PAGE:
Poverty and Mental Health

I love being a mental health worker in Toledo, but I see our city named on all sorts of lists: "most stressed-out cities," "high violent crime rates," and even "least-livable cities."
Working while on disability should not be penalized. I used to work in a restaurant for $8.25 an hour for 20 hours a week. I reported this income to Social Security, and my Supplemental Security Income (SSI) benefits were terminated. Not only that, but the government told me they overpaid me and I had to pay the money back--all at once. This is not right. Working while on disability should not be penalized.
The government can help people with mental health issues. I am on Social Security Disability Insurance (SSDI) and Supplemental Security Income (SSI) and run a small freelance writing business (How To Get Disability Benefits For Mental Illness). Until recently, I could not get insurance because of my schizophrenia being a pre-existing condition, which forced me to stay on disability so I could get Medicare and Medicaid so I wouldn't be wiped out again if I were hospitalized. This meant I had to watch my income. So I have plenty of ideas about how the government can help people with mental health issues.
There are three things besides treatment mental health consumers need. I have an interesting life. I am a low-income mental health consumer, and most of the people I know are either treatment professionals or low-income mental health consumers (Reach Out To The Right People For Mental Health Help). We have many needs--obviously treatment is one of them--that people may not consider. So here are three things mental health consumers need (besides treatment).
White privilege in mental illness is no surprise to many minorities. The case of Natasha McKenna in Fairfax, Virginia--you know, the #BlackLivesMatter death no one is writing about--is an example. McKenna, a petite African-American woman diagnosed with schizophrenia at age 12--died while in police custody. She had been taken out of the psychiatric ward by police, but from there the story gets murky. What is known is that she was beaten by police, then tasered four times while handcuffed behind her back, shackled and in a spit hood. She died from her treatment--which probably would have been vastly different if she weren't a poor black woman. We are long overdue for a conversation on white privilege and mental illness.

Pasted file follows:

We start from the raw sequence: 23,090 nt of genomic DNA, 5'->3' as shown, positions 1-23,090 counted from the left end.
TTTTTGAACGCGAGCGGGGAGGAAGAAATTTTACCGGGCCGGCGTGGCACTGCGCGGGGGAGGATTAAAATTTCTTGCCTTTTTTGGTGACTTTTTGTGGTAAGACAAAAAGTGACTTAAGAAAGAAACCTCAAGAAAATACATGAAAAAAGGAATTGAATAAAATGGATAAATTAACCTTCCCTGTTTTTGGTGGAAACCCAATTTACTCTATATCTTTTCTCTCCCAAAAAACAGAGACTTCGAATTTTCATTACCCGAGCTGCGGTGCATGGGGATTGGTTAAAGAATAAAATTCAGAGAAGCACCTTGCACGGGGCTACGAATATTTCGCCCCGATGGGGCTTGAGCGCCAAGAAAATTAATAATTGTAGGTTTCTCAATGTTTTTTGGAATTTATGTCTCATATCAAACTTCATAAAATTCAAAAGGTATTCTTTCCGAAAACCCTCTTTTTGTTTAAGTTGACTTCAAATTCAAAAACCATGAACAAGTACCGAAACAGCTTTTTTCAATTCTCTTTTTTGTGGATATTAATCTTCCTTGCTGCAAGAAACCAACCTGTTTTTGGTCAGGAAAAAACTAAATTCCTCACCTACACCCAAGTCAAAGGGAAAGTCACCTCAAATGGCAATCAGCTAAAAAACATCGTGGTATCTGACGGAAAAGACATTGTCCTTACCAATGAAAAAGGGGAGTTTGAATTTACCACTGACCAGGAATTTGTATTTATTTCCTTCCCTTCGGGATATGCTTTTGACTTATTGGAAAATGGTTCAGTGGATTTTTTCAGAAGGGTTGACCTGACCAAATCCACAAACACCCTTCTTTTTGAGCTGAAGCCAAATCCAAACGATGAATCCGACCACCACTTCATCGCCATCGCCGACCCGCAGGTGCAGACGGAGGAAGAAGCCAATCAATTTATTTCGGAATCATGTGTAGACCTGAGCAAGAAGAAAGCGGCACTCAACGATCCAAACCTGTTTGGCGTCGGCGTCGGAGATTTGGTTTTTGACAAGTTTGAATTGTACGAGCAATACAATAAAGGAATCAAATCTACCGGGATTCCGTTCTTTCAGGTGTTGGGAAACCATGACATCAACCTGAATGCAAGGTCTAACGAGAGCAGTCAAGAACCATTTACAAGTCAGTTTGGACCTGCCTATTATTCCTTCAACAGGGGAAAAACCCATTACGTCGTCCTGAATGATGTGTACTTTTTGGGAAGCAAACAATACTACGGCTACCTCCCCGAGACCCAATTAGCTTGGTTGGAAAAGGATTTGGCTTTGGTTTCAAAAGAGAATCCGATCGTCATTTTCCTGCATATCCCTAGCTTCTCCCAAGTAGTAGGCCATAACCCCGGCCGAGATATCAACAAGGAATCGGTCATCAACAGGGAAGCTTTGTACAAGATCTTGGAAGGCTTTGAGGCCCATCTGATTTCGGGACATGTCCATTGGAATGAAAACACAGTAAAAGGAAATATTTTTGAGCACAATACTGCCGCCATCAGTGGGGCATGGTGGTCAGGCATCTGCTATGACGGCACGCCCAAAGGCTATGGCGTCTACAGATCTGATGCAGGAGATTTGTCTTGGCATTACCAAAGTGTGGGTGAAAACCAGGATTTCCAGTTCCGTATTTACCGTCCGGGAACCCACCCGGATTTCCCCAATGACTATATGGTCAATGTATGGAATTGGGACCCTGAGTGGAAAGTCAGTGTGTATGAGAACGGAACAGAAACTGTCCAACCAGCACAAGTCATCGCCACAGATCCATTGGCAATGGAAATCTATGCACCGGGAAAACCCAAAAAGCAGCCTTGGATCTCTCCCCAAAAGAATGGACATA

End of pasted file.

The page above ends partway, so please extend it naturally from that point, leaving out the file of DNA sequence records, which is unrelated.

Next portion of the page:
I have heard a phrase repeated by some in the mental health community. “We just want to be treated like everyone else.” Really? I don’t. Why? Because I certainly am not like everyone else and if you apply their standards to me I lose. Another thing I’ve heard. People with mental illness should be held accountable for their actions just like everyone else—there it is again, “just like everyone else.” I understand the sentiment. It may be what they’re saying is “we don’t want to be discriminated against. Treat us like everyone else.”
Poverty Mindset Poverty mindset is a term that comes up from time-to-time as a root cause of inner-city violence, lower standardized test scores, lower IQ and many other maladies. Can poverty in childhood also lead to changes in adult cognitive abilities?